Are ‘advanced’ Japanese language programs sustainable? A look at Australia, New Zealand and Singapore | Melbourne Asia Review

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Economic, strategic and cultural connections to Japan have never been stronger and more students across the breadth of our education system, primary through to tertiary, continue to be interested in studying Japanese. But what, beyond Demon Slayer and Pokemon, motivates them and how can that knowledge help universities to build effective and engaging language programs?

Japanese is one of the most popular Asian languages taught at tertiary institutions around the world. According to the Survey Report on Japanese-language Education Abroad 2018 (Japan Foundation, 2020), the number of learners outside Japan reached 3,851,774, the second highest on record, and the number of institutions and teachers was the highest since the Foundation’s 1979 survey. Despite the COVID-19 pandemic, enrolment in Japanese language subjects has remained relatively strong, even in 2021. Oceania (the majority from Australia and New Zealand) has the highest number of learners per 100,000 population globally.

However, as the authors of this article, we have become increasingly concerned about the sustainability of advanced Japanese language programs in our region—specifically Australia, New Zealand and Singapore.

Language education policies (at the governmental and institutional level) and diminishing investment into language education in the higher education sector have put many Japanese Studies/language programs under strain. Advanced-level subjects generally have lower enrolment numbers than beginner- and intermediate-level subjects, and so are most at risk of being merged, cut back or dropped altogether. According to the US Foreign Services Institute (FSI), Japanese is considered to be one of the ‘super-hard languages’ that require English native speakers three times as long as French or Italian to attain ‘professional working proficiency’. This means that without students’ long-term commitment (retention to advanced levels) and well supported, quality education, there can be no sustainable future for Japanese language programs producing highly advanced users of Japanese in those nations.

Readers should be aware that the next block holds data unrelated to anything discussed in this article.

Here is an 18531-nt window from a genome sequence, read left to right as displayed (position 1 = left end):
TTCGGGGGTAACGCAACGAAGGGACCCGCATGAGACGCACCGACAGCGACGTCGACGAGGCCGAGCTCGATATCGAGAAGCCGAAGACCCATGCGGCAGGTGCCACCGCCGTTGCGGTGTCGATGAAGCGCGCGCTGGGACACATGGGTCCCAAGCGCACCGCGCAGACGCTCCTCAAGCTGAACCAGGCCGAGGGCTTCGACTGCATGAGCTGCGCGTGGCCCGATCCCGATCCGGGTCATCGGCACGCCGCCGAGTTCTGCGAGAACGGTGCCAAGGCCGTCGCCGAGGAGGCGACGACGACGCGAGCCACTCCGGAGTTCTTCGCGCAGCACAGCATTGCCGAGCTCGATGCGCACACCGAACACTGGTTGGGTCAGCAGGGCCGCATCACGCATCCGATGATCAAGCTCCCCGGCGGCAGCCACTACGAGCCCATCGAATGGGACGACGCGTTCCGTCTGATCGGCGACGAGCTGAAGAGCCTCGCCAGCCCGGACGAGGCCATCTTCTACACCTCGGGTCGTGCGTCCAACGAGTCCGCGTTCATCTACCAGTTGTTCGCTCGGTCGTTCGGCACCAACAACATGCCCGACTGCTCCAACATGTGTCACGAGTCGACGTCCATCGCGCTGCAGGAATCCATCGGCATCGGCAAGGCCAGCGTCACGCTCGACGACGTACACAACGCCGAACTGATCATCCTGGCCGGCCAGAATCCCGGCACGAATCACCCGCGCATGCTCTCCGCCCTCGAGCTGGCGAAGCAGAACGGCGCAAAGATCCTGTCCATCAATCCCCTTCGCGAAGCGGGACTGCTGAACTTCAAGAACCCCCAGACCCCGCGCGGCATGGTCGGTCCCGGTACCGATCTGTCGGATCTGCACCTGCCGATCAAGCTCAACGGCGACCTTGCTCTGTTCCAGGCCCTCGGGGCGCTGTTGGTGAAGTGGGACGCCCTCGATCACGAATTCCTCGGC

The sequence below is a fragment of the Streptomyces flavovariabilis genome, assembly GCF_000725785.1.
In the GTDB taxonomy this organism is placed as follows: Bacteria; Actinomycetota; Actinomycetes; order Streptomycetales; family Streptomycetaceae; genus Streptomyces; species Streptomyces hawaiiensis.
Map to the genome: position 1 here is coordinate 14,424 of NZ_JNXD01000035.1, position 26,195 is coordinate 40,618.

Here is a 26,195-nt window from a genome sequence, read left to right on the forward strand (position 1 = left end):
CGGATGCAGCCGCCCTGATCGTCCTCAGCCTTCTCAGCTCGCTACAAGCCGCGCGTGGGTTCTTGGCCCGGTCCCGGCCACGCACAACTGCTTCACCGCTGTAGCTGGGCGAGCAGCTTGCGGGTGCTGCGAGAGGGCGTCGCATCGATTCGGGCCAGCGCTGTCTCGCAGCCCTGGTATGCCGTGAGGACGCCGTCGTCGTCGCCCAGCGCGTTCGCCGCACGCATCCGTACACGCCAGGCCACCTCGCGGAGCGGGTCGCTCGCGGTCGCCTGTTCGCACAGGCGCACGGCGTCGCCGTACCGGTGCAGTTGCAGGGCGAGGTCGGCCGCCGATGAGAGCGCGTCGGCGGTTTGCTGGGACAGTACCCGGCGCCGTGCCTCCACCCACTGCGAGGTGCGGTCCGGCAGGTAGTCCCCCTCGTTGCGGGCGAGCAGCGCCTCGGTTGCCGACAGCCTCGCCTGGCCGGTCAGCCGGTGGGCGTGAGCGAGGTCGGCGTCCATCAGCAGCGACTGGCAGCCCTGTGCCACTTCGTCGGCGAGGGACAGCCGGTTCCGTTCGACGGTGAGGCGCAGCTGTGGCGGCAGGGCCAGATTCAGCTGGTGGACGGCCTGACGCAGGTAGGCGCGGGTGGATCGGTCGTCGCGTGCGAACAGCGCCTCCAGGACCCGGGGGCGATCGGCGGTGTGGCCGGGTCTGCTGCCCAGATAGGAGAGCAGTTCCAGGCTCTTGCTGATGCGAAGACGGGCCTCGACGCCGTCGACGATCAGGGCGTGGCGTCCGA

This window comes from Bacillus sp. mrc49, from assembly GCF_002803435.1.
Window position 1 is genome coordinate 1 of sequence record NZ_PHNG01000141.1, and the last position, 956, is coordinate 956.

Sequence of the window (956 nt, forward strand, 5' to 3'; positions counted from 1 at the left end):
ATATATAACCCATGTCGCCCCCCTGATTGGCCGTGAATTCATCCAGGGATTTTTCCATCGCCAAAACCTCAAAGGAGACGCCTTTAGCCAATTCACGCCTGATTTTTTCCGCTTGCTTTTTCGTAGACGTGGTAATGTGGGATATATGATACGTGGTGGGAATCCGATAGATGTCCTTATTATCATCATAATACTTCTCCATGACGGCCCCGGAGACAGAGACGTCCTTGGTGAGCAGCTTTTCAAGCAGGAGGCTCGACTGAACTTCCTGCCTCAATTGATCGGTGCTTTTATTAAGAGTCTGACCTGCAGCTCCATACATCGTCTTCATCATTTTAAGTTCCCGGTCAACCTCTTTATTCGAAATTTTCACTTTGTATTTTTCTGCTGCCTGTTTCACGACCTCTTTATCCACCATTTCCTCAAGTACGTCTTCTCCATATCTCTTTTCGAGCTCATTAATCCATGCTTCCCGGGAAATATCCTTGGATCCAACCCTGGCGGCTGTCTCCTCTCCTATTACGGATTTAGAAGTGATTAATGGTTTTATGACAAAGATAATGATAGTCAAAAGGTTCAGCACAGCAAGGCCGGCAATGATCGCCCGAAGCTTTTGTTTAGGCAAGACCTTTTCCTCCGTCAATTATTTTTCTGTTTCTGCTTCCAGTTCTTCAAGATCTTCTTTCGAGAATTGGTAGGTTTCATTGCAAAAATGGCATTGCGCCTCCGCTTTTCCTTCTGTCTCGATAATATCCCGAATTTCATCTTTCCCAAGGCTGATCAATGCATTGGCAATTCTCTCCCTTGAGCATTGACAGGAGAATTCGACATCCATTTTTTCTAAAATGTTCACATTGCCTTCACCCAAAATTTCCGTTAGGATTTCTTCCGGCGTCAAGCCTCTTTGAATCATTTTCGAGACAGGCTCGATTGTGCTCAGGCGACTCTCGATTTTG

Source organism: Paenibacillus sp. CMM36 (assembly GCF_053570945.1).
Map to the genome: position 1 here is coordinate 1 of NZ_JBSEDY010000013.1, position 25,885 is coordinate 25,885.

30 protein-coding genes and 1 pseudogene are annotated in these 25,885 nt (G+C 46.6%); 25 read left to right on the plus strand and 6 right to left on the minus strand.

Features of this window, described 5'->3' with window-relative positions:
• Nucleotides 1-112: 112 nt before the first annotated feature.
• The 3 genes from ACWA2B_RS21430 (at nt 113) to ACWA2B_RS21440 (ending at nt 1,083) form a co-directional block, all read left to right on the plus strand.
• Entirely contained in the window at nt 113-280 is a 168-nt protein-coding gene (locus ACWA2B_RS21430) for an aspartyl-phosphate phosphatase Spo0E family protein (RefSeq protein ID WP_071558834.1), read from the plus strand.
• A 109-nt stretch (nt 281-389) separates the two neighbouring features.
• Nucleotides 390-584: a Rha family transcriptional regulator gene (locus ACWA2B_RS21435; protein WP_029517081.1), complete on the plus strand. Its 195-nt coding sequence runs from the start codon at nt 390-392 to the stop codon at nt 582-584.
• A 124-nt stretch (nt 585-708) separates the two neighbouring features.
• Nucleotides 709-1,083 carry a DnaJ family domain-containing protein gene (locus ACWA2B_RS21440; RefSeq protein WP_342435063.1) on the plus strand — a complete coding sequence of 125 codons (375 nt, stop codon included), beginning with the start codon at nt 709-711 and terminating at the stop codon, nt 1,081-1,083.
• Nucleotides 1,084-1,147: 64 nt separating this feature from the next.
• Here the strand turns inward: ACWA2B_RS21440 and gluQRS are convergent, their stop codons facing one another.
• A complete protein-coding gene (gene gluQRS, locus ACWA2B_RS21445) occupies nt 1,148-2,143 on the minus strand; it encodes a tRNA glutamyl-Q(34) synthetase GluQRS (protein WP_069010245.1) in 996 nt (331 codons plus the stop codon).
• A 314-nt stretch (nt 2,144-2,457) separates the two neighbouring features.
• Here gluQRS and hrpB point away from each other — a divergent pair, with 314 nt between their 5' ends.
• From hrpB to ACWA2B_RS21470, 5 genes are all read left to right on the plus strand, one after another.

Against this backdrop, we recently launched the Network for Teaching Advanced Japanese Project (上級日本語Network), supported by a Japan Foundation Sakura Mini Grant 2020. This project provides a platform to collect data through surveys and interviews to better understand the current state of advanced Japanese language programs at university level in Australia, New Zealand and Singapore, and advocate for communities of practice and ongoing support across the sector. This collaboration involves countries that are members of the Commonwealth. Not only are their universities’ medium of instruction English, but they also share similar program structures.

The Network for Teaching Advanced Japanese Project approached colleagues from universities in Australia, New Zealand and Singapore in 2020, gathering data on Japanese language programs at 25 institutions in total (Australia 19, New Zealand four, Singapore two). In total, 76 participants responded to the survey and among those respondents, 38 teachers (34 from Australia, two from New Zeland and two from Singapore) participated in online interviews between December 2020 and January 2021.

Our survey results show that the ‘advanced’ level was broadly defined by:

  • the stage of progression at the institution,
  • a proficiency level equivalent to external criteria such as the Japanese Language Proficiency Test or the Common European Framework of Reference for Languages; and
  • the demonstration of specific skills through engagement with types of learning activities or resources (eg progression through language textbooks).

What emerged from this is that there is a disparity in what is categorised as constituting the ‘advanced level’ within different institutional frameworks. Although this may seem merely a comparison with European languages these definitions have significant impact on institutional support for Japanese language.